Several African heads of state are meeting in Addis Ababa (Wednesday and Thursday) to consider responses to two of the continent’s most vexing challenges, Ivory Coast and Libya. The organization’s credibility, and a chunk of its financing, are on the line.
Alassane Ouattara attends AU meeting
Internationally-recognized President Alassane Ouattara is attending; the defiant incumbent Laurent Gbagbo is absent as the African Union high-level panel on Ivory Coast holds two days of closed-door talks in the Ethiopian capital.
The panel, including five African presidents, is struggling to settle Ivory Coast’s leadership dispute against a backdrop of political violence that has claimed nearly 400 lives since December. Gbagbo’s snub in staying away is a measure of the challenge African leaders face in persuading one of their own to leave office when his time is up.
Following the panel’s deliberations Thursday evening, the AU Peace and Security Council, or PSC, will hold an extraordinary heads-of-state level meeting. The agenda will include Ivory Coast, as well as one of the most glaring examples of the continental body’s lack of commitment to democratic values, Libya.
Security contain clients standing outside the headquarters of the Bicici bank as they came to withdraw money in Abidjan, March 3, 2011
The challenge facing the heads of state on the Peace and Security Council is all the more daunting as both Libya and Ivory Coast currently hold seats on the 15-member body, though Ivory Coast’s membership is suspended.
Scholars and AU watchers say this is a defining moment for the organization.
AU credibility is a bit on the line, says expert
Laura Seay, an Africa specialist at Morehouse College in Georgia said the Peace and Security Council, whose other leaders include Zimbabwe’s Robert Mugabe and the current AU chairman, Equatorial Guinea’s Teodoro Obiang Nguema may be hesitant to take tough action against autocrats and dictators.
"I think the AU credibility is a bit on the line," said Seay. "Whether they are going to be able to formulate effective and coherent responses, and saying that violence against civilians is unacceptable to the African Union. That’s going to make a big difference on whether they have credibility not only on the international scene, but also with their own people."
Libya - a special challenge
The Libyan case presents a special challenge, since Moammar Gadhafi has used his country’s vast oil wealth to become one of the AU’s most influential figures. Libya, along with north African states Egypt and Algeria, are among five AU nations that contribute nearly two thirds of the membership dues in the 53-member organization.
Delphine Lecoutre, a researcher with the French Center for Ethiopian Studies, points to a weak statement issued last month as an example of the Peace and Security Council’s timidity in facing up to the behavior of its leaders.
"There was a Peace and Security Council meeting on Libya, which resulted in
a cosmetic communiqué hardly condemning the violence in Libya and putting it
in a [clever] way, loss of human life and destruction of property, but nothing regarding the political situation in the country," said Lecoutre. "It is difficult for the AU to deal with that case."
Lecoutre points out that until recently, when protests erupted in Tunisia, Egypt and Libya, no North African country had ever been the subject of a Peace and Security Council meeting. In 259 meetings over seven years, the body had dealt only with crises in sub-Saharan Africa.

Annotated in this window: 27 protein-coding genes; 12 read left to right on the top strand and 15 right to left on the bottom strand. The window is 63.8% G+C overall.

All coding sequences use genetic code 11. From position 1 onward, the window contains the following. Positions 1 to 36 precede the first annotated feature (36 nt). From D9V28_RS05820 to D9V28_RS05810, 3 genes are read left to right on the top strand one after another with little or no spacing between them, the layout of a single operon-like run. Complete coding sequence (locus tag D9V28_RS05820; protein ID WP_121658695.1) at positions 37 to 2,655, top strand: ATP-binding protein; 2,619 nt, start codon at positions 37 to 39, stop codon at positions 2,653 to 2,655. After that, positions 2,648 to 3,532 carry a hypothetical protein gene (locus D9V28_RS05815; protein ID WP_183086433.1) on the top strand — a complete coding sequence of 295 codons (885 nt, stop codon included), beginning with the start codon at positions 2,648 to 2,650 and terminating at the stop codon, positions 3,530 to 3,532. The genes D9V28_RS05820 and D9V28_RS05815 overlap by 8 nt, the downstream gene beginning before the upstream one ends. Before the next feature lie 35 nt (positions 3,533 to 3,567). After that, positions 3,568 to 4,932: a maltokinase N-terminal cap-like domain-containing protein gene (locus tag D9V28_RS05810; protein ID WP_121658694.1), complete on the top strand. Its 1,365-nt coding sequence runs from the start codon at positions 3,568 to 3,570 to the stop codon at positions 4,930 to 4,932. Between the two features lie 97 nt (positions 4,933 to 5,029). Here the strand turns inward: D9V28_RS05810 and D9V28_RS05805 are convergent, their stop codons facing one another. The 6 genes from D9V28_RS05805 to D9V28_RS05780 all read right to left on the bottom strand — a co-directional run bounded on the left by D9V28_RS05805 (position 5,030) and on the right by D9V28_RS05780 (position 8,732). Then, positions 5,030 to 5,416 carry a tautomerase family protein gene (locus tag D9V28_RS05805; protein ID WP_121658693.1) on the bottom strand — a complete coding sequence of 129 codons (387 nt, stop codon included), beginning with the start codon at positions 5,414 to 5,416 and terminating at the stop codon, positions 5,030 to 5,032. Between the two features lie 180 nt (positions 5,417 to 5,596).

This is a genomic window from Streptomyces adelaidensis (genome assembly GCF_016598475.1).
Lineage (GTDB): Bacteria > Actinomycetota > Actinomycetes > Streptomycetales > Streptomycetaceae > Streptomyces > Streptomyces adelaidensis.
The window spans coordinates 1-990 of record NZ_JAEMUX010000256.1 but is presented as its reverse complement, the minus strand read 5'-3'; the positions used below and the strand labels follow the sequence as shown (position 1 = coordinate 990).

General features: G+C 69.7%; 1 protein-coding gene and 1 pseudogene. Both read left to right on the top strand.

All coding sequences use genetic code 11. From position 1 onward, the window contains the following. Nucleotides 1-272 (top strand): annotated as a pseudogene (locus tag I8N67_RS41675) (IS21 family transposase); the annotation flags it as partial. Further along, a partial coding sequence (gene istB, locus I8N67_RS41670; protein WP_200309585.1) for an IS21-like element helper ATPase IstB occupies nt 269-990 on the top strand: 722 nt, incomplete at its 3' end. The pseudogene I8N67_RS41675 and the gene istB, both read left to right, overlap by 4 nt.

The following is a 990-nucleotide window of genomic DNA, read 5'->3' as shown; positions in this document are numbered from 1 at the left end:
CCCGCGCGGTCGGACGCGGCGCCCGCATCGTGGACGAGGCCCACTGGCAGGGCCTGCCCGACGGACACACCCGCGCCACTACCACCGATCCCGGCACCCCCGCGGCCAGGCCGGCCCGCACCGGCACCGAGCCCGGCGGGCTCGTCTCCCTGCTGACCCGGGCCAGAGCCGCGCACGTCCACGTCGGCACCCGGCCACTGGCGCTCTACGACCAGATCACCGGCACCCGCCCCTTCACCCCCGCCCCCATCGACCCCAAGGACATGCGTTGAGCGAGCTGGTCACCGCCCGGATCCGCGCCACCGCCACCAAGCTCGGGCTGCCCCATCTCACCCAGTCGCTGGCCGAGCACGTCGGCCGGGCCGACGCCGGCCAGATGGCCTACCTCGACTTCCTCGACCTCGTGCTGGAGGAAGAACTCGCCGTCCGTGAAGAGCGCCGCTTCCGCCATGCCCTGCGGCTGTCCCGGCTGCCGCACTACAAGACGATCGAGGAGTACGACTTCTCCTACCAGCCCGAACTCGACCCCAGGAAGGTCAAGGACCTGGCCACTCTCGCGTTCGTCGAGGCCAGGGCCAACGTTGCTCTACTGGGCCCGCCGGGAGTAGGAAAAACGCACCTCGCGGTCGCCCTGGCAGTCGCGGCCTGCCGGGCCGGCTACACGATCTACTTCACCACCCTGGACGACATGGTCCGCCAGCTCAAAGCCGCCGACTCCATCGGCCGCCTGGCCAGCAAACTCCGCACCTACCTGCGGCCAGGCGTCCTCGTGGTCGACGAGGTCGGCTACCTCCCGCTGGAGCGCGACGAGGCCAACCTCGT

Libyan rebel fighters run for cover as shells explode nearby during a battle with forces loyal to leader Moammer Gadhafi, just few kilometers outside the oil town of Ras Lanuf, March 9, 2011
She says while AU leaders might worry about losing Libya’s financial support if they impose sanctions, sub-Saharan countries annoyed by the north’s financial and political domination of the organization might welcome the chance to bring a powerhouse like Gadhafi down a notch.
"It is an opportunity for sub-Saharan countries to tell, 'Yes, you in the north are also part of this continent, because we from the southern part, we can talk about your issues and have an opinion about it,'" she said.
African leaders would welcome Gadhafi's departure
Africa specialist Laura Seay says many African leaders are quietly fed up with Moammar Gadhafi’s antics, and would welcome his departure.
"Some parts of Africa will change very little without Gadhafi," said Seay. "Several leaders, Zuma, Museveni and Goodluck Jonathan will be relieved to see him go."
Western diplomats and AU observers are watching with interest to see how Africa responds to the hard questions posed by Ivory Coast and Libya.
A senior diplomat, who asked for anonymity because he is not authorized to speak publicly, said the international community is looking for an unequivocal statement declaring Alassane Ouattara the winner of Ivory Coast’s presidential election. He said most western governments see no merit in settling Ivory Coast’s leadership question through a power-sharing agreement, as has been tried with limited success in Zimbabwe and Kenya.
The diplomat also said the west is looking for a more determined statement on Libya. He said anything less than suspension of Libya from the organization and possibly endorsement of a no-fly zone would be viewed as a stalling tactic.
But AU officials, speaking privately, said those were unlikely outcomes of these two days of meetings.